The employer next asserts that the claimant should be denied benefits since she failed to establish her availability for work, in that she made no effort to obtain other suitable employment and fully intended to resume her job as a meter reader at the close of her sick leave. In unemployment cases, the burden of proving availability for suitable work is on the claimant. Koba v. Unemployment Compensation Board of Review, 29 Pa. Commonwealth Ct. 264, 370 A.2d 815 (1977). In meeting this burden, the claimant
[ 73 Pa. Commw. Page 261]
is entitled to a presumption of availability once he or she registers for work with the Bureau of Employment Security. Galla v. Unemployment Compensation Board of Review, 62 Pa. Commonwealth Ct. 238, 435 A.2d 1344 (1981), Berks v. Unemployment Compensation Board of Review, 18 Pa. Commonwealth Ct. 503, 336 A.2d 671 (1975). Once this presumption has been rebutted, it disappears, and the claimant is burdened with the affirmative obligation to produce evidence of his or her availability for work. Galla, and Molnar v. Unemployment Compensation Board of Review, 40 Pa. Commonwealth Ct. 518, 397 A.2d 869 (1979). The question of availability, however, is ultimately a question of fact for the Board, which this Court must affirm if supported by substantial evidence. Goodwin v. Unemployment Compensation Board of Review, 32 Pa. Commonwealth Ct. 285, 378 A.2d 1308 (1977). In the instant case, the employer has attempted to show a failure on the part of the claimant to actively seek other employment in order to rebut the presumption of the claimant's availability.*fn2 The employer did not succeed in rebutting this presumption; the Board found that the claimant is able and available for work that does not require her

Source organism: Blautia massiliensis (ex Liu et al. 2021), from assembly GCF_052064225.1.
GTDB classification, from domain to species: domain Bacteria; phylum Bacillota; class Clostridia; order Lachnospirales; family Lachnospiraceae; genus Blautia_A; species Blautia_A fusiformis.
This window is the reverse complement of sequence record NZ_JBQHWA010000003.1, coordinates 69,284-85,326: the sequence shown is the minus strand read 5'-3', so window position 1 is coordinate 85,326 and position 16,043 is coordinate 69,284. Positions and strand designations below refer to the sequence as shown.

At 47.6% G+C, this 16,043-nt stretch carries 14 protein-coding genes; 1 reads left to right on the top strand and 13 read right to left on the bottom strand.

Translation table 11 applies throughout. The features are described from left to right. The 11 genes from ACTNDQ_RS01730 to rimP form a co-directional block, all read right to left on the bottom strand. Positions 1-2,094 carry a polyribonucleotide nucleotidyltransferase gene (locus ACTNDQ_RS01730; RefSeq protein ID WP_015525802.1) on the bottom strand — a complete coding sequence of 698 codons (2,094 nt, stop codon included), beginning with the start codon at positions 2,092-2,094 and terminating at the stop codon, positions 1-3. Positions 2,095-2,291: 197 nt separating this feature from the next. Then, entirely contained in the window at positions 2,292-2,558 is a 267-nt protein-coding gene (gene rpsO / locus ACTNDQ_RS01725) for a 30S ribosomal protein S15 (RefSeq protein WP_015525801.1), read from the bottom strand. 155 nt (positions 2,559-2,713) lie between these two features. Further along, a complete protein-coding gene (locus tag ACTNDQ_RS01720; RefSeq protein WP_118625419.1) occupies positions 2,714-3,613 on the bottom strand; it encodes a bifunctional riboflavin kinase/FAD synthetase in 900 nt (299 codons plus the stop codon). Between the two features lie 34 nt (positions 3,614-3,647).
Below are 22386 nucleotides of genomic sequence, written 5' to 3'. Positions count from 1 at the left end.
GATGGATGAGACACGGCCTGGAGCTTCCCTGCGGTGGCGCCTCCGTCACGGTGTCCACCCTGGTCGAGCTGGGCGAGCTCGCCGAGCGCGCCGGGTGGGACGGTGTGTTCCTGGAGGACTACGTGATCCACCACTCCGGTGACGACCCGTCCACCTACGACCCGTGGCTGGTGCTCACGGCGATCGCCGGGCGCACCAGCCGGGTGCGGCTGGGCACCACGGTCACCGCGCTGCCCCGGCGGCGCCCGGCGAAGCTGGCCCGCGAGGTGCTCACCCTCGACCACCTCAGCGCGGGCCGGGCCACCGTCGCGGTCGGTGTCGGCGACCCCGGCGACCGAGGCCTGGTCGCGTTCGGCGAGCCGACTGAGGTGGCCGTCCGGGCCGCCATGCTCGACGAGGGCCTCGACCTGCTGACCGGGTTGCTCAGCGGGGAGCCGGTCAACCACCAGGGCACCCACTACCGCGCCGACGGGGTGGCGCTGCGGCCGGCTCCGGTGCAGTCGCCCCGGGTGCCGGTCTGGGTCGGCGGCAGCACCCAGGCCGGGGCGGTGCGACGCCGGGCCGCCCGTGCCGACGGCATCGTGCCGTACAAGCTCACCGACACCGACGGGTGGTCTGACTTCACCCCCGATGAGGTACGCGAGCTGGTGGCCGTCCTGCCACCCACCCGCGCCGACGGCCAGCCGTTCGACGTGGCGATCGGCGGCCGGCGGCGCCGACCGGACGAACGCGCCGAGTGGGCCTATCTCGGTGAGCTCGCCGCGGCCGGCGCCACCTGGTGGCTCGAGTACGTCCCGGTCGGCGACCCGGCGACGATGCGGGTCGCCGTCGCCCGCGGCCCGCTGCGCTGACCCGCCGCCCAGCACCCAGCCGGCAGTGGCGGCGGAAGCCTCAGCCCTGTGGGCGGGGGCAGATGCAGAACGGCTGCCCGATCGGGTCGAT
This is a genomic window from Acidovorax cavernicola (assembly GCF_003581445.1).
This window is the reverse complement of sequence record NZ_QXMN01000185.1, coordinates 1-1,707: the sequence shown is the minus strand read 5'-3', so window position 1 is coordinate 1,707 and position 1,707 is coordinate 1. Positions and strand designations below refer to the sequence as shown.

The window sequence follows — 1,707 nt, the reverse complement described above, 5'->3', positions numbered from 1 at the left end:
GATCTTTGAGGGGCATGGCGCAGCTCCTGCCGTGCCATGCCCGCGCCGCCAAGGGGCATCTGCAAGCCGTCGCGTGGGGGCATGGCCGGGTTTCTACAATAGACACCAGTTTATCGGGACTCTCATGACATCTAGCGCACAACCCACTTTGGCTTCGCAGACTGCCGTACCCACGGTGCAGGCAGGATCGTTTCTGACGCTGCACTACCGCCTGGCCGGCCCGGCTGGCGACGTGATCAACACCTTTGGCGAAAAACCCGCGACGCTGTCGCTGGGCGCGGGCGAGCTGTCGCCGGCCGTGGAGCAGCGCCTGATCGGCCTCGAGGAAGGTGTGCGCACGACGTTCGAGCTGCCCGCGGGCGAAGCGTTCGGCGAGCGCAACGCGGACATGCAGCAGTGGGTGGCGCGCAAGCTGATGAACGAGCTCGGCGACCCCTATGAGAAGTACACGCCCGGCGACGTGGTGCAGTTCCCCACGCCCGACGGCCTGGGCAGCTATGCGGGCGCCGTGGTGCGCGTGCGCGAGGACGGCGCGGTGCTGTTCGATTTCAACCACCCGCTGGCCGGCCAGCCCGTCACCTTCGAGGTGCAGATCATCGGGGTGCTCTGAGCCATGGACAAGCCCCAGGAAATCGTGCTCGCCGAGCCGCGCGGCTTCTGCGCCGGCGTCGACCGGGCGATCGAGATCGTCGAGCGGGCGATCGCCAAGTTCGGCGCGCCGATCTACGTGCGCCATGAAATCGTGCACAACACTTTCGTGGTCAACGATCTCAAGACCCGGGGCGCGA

[ 73 Pa. Commw. Page 262]
being outdoors.*fn3 This finding is supported by the claimant's own testimony, which establishes that she is capable of performing any work indoors which does not require lifting. Further, the claimant testified that she interviewed with job counselors from the Bureau of Employment Security and looked in newspapers to see what jobs were available. Accordingly, we cannot conclude that the Board's finding of the claimant's availability for work is unsupported by record evidence. We also dismiss the employer's contention that the claimant be found unavailable because of her intention to return to work for her employer at the close of her sick leave. It is now established that a person may not be disqualified for benefits based solely upon the brevity of his unemployment or his intention to return to work for the same employer. Penn Hills School District v. Unemployment Compensation Board of Review, 469 Pa. 620, 437 A.2d 1213 (1981).